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Q&A: Getting the most out of your EHR implementation and adoption

Healthcare organizations invest a lot of time and money in their electronic health records (EHRs).
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Heather Haugen, PhD, vice president of Healthcare Provider Solutions at Conduent and the creator of the Breakaway learning methodology, discusses how organizations can reap the benefits of their technology.

Healthcare organizations invest a lot of money in technology. Do you believe those investments are paying off for them?

The investments are starting to pay off . We have implementation – and it’s really impressive how far we’ve come along here – which is the first step. The place where I think we very much struggle is the adoption of those systems. Without adoption, we don’t get the full benefit of our investments. There is hard work that has to happen to make sure physicians and nurses can actually use the EHR system well to treat patients. Around the country right now, we’re probably 70 percent to 80 percent implemented but only 30 percent to 50 percent adopted. The commitment of organizations to really get the outcomes they expect from their EHRs is what we’re trying to achieve now. It’s our focus today in healthcare.

What are the most commonly made pitfalls after implementing a new EHR or health IT system?

The first pitfall is keeping the leaders and clinicians engaged around continuous improvement of the use of the EHR. We oftentimes are very project-based: once we go live, we go back to all of our other priorities. It’s very important that leaders and clinicians continue to prioritize optimizing workflows, improving overall processes and ensuring the change that’s needed happens.

The second pitfall is to believe you’re done with training at go live when you’re not. These are big, complex applications that take a long time to learn. Providing continuous education results in more proficient clinicians, which means they’ll be more productive in using these applications and the quality and accuracy of their work within the EHR will be better.

The third pitfall is to believe that technology is the driver for quality and safety outcomes. The technology allows organizations to identify places that need process improvement or areas that need to be changed in order to get better quality and safety, but it doesn’t create in and of itself better quality and safety.

What is the Breakaway learning methodology, in a nutshell?

A few years ago, we asked the question: ‘How do organizations differ who do well at adoption versus those who struggle?’ We compared their activities and processes to identify what makes an organization successful at adoption. We found four areas where healthcare leaders should focus to ensure successful adoption. The first is that the people who are communicating the change – those who are helping others through the change – really have to understand what they’re trying to accomplish with the EHR and be very committed to doing the work required for change management.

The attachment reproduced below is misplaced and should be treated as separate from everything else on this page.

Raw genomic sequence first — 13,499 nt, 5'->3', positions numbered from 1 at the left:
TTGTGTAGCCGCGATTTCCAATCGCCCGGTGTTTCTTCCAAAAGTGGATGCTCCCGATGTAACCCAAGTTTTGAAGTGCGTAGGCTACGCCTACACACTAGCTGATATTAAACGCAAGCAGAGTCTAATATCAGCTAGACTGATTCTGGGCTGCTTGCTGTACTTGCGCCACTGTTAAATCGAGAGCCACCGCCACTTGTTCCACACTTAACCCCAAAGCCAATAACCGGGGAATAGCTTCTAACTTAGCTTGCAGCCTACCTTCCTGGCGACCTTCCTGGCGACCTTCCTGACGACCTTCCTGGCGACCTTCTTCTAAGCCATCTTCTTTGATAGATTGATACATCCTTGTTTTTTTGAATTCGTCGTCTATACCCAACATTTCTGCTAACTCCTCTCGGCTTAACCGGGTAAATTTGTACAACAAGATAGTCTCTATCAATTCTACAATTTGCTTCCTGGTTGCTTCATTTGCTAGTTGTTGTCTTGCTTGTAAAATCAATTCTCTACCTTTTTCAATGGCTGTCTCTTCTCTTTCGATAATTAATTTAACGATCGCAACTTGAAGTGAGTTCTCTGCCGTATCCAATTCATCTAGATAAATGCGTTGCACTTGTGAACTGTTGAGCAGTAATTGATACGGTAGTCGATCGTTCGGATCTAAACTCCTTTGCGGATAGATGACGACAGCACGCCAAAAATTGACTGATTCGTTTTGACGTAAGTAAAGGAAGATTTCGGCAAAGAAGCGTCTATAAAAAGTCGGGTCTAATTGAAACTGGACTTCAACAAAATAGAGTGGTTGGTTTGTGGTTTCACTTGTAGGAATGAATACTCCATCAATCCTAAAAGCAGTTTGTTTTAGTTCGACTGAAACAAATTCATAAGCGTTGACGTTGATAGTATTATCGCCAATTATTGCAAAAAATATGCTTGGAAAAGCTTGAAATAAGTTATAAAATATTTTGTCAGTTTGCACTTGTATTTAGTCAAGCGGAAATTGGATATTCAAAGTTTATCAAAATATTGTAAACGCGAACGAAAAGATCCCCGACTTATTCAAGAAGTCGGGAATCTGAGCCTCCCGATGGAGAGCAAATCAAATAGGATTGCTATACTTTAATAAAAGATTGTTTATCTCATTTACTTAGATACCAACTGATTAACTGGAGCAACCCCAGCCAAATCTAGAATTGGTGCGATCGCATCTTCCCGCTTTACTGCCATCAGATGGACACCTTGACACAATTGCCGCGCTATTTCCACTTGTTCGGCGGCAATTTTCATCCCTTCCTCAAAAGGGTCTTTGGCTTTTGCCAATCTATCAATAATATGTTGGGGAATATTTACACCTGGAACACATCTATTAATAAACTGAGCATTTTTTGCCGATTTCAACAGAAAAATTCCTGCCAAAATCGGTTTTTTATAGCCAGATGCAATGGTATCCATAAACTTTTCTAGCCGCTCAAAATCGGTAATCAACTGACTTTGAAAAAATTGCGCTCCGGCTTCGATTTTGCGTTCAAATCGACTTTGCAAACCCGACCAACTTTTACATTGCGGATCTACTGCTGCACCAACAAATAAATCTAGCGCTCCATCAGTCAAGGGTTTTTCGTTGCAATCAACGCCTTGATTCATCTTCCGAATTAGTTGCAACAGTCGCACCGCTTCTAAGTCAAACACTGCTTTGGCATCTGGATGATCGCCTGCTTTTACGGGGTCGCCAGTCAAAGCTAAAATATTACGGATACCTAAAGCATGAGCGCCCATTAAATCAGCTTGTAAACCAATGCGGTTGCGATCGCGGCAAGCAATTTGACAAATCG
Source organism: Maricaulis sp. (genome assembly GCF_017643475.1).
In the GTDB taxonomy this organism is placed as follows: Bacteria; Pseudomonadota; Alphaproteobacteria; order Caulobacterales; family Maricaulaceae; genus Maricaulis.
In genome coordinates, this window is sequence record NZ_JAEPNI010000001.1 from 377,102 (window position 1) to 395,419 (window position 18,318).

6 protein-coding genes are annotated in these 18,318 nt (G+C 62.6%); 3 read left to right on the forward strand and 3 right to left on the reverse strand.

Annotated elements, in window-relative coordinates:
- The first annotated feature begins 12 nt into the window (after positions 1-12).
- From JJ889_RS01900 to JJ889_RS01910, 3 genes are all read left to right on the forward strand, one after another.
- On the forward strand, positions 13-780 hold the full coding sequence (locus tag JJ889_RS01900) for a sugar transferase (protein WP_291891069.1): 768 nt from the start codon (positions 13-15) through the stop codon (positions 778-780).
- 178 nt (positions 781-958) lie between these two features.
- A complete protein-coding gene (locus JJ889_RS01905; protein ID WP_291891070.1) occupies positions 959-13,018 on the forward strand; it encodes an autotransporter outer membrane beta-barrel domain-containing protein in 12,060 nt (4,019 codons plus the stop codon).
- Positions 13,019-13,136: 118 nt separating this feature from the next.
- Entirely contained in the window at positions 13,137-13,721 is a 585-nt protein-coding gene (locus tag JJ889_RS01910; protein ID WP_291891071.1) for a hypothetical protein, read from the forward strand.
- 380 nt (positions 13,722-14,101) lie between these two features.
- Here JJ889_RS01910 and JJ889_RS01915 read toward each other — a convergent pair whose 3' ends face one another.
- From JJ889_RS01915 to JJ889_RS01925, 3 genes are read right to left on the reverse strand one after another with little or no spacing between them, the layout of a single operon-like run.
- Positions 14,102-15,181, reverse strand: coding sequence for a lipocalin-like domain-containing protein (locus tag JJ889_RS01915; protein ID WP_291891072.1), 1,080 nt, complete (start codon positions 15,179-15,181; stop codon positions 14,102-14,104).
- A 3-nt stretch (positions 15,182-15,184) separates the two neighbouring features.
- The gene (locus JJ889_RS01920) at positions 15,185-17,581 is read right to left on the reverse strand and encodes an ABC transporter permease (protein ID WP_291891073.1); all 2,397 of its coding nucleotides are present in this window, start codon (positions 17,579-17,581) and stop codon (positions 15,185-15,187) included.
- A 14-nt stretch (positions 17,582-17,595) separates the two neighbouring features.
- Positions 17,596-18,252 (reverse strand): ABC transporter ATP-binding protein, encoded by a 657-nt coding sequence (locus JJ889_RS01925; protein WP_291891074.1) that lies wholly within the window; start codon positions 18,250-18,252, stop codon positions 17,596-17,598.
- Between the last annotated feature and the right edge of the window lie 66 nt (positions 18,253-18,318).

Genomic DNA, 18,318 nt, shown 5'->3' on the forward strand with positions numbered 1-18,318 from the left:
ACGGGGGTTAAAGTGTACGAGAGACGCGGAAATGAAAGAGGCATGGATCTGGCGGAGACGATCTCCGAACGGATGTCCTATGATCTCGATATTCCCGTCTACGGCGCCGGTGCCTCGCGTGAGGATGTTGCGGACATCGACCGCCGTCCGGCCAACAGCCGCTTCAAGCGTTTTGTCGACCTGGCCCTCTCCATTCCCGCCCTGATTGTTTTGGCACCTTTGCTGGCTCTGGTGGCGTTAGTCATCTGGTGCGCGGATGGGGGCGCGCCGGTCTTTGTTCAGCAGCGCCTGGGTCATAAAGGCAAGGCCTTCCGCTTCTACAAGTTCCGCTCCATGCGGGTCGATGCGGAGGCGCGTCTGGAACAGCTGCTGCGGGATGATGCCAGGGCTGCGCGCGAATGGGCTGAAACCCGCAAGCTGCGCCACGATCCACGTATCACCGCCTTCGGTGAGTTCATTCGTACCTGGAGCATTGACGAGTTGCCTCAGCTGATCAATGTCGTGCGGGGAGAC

The second is providing continuous education. Beyond the initial training, successful organizations gain proficiency by learning workflows and being trained on upgrades. They don’t learn all the functions of a system, but become masters of their specific roles.

The third is the ability to measure outcomes. An organization’s ability to say, ‘This is what we were trying to accomplish when we implemented the EHR, and here is where we are along the continuum,’ makes a huge difference for adoption because you can keep focused on taking steps toward improvement.

The fourth, and this was the most surprising part of our research, was organizations not providing sufficient resources to maintain their EHRs long term. Many organizations looked at the initial cost of implementation but failed to consider the long-term resources needed to sustain an EHR.

Can you tell us how that methodology has improved adoption for your Conduent Healthcare clients?

I think overall what healthcare organizations get from applying the methodology is less stress for clinicians going through a dramatic change and time back for patient care, which is really important – there’s nothing more valuable today in healthcare than time, especially for clinicians. I also think they have the opportunity to achieve the expected quality outcomes they wanted from their EHR because they’re actually using it well and they may be experiencing less turnover of people who find the change to be difficult.

We’ve seen clients experience a reduction in training time of 50 percent while achieving a higher level of proficiency, reductions in the productivity gap after EHR implementation, fewer support and help desk calls, and smoother and quicker new employee on-boarding.

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Topics: 
EHRs